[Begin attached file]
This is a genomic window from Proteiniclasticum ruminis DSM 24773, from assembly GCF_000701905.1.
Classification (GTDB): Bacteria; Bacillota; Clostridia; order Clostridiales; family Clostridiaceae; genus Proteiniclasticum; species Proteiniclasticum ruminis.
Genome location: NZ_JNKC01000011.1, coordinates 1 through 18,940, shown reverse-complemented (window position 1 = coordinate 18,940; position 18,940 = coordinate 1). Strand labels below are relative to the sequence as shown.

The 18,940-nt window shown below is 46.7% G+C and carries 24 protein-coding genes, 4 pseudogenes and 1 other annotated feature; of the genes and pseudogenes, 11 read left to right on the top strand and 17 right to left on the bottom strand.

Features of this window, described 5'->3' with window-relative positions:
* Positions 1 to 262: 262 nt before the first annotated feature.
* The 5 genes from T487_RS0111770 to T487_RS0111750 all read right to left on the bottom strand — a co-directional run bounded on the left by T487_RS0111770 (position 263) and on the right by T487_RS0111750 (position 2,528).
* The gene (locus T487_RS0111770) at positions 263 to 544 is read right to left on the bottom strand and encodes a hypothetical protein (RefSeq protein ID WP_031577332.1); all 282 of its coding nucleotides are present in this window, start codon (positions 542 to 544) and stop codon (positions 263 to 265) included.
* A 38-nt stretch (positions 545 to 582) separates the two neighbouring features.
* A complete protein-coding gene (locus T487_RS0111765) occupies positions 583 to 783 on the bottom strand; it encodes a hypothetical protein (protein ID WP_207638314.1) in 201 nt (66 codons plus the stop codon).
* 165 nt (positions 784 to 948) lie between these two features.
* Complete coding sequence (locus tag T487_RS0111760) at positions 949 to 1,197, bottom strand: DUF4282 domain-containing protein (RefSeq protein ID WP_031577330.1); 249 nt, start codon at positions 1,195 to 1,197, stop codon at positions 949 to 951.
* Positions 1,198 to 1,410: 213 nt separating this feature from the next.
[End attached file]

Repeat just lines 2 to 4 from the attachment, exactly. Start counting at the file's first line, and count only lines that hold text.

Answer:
Classification (GTDB): Bacteria; Bacillota; Clostridia; order Clostridiales; family Clostridiaceae; genus Proteiniclasticum; species Proteiniclasticum ruminis.
Genome location: NZ_JNKC01000011.1, coordinates 1 through 18,940, shown reverse-complemented (window position 1 = coordinate 18,940; position 18,940 = coordinate 1). Strand labels below are relative to the sequence as shown.

The 18,940-nt window shown below is 46.7% G+C and carries 24 protein-coding genes, 4 pseudogenes and 1 other annotated feature; of the genes and pseudogenes, 11 read left to right on the top strand and 17 right to left on the bottom strand.